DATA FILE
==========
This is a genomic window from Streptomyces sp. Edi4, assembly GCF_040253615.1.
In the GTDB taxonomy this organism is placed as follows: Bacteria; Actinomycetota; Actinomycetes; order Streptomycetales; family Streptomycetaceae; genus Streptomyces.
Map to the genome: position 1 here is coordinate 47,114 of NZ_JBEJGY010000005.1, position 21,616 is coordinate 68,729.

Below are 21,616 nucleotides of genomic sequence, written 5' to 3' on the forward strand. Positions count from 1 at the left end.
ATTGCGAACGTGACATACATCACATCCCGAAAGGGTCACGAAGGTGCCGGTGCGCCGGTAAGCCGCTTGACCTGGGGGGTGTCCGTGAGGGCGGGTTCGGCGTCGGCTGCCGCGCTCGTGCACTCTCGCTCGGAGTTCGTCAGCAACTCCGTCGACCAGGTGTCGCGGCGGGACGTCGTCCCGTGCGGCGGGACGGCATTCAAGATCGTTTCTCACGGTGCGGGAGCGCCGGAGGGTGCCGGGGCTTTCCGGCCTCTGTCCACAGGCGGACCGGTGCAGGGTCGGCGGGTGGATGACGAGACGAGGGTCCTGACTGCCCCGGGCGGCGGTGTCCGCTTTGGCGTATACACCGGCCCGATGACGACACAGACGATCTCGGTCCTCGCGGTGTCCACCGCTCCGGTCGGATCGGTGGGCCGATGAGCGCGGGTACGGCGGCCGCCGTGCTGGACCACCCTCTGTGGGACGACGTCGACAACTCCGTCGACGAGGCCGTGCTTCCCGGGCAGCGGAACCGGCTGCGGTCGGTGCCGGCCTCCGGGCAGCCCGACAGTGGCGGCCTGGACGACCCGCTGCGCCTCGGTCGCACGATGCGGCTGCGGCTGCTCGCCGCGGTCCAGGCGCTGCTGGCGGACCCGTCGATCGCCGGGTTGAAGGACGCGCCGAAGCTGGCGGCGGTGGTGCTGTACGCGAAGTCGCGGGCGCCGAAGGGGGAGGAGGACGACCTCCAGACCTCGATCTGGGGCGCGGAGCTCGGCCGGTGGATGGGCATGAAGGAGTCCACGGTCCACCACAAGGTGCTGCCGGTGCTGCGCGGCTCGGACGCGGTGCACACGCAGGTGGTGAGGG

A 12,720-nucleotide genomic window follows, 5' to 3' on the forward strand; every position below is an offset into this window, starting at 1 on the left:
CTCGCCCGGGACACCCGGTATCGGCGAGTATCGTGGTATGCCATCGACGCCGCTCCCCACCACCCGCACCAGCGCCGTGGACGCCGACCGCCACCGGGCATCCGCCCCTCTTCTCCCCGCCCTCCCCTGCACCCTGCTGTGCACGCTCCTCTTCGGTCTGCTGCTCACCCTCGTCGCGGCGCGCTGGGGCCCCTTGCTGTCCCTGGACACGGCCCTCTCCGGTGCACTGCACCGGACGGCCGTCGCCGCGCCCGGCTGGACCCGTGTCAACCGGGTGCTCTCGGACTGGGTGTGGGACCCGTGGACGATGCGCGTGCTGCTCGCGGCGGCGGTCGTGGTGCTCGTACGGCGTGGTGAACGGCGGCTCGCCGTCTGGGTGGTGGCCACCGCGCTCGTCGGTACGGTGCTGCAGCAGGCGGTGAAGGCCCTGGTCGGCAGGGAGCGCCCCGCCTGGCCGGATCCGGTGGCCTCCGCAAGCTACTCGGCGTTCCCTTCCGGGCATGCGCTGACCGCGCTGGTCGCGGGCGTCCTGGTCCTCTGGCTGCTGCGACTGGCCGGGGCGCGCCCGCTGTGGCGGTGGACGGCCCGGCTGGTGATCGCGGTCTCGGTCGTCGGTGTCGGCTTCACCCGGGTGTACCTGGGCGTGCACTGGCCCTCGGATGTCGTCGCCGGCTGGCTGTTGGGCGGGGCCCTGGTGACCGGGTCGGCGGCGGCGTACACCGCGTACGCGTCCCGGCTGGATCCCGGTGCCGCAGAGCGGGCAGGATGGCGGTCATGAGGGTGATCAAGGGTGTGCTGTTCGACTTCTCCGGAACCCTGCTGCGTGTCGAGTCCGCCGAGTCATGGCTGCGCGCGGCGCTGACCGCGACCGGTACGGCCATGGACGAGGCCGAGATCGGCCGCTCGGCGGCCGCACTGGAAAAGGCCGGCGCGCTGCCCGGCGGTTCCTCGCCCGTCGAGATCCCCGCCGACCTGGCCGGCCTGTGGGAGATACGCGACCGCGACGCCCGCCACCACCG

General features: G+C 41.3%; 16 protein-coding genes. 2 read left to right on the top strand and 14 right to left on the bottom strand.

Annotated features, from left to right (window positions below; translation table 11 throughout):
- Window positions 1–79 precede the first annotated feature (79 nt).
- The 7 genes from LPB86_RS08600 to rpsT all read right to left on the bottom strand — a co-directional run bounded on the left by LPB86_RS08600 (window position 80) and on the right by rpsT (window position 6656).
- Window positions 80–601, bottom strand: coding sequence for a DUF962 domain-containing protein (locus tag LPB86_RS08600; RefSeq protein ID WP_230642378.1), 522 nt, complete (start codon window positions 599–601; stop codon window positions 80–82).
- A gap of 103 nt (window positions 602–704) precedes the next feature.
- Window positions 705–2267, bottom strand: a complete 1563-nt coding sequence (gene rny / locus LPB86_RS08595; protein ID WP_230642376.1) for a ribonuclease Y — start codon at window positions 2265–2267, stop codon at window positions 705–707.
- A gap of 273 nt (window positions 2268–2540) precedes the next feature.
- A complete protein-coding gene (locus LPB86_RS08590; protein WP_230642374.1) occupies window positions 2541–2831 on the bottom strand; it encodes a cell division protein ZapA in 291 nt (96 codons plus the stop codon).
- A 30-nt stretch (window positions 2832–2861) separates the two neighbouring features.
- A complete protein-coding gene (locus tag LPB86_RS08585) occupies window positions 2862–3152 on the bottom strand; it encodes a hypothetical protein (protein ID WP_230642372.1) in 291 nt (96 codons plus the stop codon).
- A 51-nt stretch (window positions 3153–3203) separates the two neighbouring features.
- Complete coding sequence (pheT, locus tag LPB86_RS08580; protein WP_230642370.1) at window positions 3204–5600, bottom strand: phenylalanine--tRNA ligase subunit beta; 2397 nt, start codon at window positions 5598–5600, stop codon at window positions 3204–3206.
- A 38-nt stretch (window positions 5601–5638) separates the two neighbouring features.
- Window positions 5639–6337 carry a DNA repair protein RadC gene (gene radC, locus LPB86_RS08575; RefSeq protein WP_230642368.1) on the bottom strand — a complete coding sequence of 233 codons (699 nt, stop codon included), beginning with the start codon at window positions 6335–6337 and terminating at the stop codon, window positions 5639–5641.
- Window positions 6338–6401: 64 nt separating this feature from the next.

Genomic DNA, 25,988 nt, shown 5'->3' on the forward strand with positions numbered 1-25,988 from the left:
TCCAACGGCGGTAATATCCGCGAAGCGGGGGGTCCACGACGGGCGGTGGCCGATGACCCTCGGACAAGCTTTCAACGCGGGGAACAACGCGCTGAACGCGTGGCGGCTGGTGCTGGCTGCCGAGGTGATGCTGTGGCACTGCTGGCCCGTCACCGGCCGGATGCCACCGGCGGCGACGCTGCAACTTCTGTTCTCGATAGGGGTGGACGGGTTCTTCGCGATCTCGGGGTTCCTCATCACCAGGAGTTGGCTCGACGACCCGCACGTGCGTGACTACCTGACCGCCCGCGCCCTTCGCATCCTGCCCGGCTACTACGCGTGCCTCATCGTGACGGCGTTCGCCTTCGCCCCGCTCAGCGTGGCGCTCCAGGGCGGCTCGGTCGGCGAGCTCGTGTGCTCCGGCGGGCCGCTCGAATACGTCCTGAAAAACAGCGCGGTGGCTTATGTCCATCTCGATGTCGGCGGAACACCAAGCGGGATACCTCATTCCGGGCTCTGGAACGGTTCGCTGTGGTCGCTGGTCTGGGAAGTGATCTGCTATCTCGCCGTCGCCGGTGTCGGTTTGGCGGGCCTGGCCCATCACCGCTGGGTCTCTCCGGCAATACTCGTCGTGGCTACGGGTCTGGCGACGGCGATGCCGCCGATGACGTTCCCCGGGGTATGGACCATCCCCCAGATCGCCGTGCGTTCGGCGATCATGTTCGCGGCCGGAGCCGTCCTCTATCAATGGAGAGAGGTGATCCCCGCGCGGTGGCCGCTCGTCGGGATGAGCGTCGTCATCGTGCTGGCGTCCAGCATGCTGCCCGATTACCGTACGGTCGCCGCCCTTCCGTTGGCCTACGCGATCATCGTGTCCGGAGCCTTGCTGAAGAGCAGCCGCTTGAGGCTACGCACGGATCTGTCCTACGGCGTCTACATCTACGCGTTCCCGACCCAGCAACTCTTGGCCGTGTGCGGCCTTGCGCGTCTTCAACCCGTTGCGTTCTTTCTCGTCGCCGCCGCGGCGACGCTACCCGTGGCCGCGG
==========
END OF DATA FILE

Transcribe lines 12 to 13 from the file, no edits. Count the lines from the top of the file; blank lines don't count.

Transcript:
- Window positions 80–601, bottom strand: coding sequence for a DUF962 domain-containing protein (locus tag LPB86_RS08600; RefSeq protein ID WP_230642378.1), 522 nt, complete (start codon window positions 599–601; stop codon window positions 80–82).
- A gap of 103 nt (window positions 602–704) precedes the next feature.